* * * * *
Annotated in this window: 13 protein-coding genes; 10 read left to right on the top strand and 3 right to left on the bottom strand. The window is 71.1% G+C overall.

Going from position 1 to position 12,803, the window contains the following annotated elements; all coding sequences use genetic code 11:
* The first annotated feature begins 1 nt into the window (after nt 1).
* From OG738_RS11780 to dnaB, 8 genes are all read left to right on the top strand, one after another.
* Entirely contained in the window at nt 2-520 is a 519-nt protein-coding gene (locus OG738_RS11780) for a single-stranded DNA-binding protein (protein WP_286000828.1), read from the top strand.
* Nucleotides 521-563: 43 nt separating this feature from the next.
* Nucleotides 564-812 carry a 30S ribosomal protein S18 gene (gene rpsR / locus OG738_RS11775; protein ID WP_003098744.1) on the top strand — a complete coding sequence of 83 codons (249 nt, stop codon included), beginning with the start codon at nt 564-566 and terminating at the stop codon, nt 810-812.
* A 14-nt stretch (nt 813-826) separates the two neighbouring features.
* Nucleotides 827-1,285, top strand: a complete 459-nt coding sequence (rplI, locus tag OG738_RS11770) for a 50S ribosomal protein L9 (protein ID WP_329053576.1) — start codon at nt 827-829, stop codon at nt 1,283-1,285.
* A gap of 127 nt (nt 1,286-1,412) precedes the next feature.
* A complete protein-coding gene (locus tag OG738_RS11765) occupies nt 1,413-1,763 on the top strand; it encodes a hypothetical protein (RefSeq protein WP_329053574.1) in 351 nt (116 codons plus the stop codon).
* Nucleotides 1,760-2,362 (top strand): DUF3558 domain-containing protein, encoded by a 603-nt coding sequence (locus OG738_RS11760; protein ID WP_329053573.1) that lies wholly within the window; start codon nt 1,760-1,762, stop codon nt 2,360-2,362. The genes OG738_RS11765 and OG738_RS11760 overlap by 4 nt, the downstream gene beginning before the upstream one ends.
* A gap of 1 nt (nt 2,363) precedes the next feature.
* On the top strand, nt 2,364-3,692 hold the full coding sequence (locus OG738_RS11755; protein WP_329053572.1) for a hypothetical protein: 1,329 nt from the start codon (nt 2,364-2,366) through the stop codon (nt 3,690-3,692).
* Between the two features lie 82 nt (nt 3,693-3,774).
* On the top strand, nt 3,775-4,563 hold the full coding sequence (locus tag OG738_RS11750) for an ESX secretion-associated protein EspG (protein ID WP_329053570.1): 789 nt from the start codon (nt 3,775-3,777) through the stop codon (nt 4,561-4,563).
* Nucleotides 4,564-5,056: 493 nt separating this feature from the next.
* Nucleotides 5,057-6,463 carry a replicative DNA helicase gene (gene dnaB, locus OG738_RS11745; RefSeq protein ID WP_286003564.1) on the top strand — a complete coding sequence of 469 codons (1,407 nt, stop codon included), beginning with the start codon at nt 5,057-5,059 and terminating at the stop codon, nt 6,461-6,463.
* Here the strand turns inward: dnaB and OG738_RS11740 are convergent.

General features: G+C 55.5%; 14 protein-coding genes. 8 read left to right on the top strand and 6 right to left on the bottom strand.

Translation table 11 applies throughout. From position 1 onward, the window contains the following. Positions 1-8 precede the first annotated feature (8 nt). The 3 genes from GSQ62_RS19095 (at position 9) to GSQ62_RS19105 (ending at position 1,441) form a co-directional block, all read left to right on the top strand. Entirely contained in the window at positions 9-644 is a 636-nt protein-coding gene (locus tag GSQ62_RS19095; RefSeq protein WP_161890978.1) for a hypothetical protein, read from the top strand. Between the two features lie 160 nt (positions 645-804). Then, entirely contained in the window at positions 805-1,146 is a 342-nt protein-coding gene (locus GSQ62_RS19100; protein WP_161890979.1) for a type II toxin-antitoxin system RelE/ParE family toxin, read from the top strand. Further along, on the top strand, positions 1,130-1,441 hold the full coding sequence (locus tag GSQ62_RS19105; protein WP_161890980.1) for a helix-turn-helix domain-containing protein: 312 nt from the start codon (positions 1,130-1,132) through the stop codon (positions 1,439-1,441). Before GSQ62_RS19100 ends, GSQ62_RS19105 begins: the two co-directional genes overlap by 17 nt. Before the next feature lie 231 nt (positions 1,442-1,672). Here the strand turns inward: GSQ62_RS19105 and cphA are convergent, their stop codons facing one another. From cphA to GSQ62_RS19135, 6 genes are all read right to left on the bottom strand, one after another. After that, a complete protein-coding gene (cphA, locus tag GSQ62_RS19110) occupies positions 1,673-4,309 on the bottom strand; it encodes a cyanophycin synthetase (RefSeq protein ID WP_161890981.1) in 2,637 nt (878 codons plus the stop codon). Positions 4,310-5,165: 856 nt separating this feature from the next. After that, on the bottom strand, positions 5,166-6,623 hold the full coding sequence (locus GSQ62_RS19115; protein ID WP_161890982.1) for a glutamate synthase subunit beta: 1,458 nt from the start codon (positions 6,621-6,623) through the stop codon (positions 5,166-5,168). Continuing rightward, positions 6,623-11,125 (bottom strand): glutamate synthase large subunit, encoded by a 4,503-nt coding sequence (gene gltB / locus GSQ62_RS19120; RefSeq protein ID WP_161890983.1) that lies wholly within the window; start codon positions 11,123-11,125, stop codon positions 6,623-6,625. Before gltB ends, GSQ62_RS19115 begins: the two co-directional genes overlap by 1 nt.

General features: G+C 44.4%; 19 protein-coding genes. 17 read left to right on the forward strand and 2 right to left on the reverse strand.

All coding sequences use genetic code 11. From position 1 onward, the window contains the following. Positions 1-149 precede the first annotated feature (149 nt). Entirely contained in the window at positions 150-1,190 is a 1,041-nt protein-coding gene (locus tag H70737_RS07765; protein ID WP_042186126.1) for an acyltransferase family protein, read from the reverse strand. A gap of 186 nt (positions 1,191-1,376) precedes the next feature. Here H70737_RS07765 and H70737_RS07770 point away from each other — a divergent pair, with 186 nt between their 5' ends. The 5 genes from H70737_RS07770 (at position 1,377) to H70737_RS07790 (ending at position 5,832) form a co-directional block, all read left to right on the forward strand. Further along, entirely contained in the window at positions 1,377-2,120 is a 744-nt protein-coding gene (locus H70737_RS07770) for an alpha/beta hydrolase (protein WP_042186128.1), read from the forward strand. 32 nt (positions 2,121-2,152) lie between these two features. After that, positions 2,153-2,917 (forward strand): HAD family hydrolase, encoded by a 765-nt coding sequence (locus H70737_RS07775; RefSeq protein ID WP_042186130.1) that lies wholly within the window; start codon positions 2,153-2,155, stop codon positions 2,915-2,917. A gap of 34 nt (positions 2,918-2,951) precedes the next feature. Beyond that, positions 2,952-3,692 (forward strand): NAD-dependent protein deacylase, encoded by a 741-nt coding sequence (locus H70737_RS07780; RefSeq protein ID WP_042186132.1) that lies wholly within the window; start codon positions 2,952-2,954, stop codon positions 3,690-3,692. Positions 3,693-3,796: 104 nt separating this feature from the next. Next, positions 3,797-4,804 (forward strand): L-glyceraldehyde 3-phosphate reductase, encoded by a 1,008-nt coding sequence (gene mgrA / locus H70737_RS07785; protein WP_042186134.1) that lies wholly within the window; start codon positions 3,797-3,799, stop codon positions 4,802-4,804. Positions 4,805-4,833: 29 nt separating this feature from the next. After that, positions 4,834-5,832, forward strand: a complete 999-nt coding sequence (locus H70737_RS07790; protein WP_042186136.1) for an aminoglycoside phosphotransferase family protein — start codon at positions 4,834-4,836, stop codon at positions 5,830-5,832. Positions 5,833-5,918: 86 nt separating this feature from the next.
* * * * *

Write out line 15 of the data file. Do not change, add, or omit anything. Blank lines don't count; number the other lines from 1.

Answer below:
* Between the two features lie 82 nt (nt 3,693-3,774).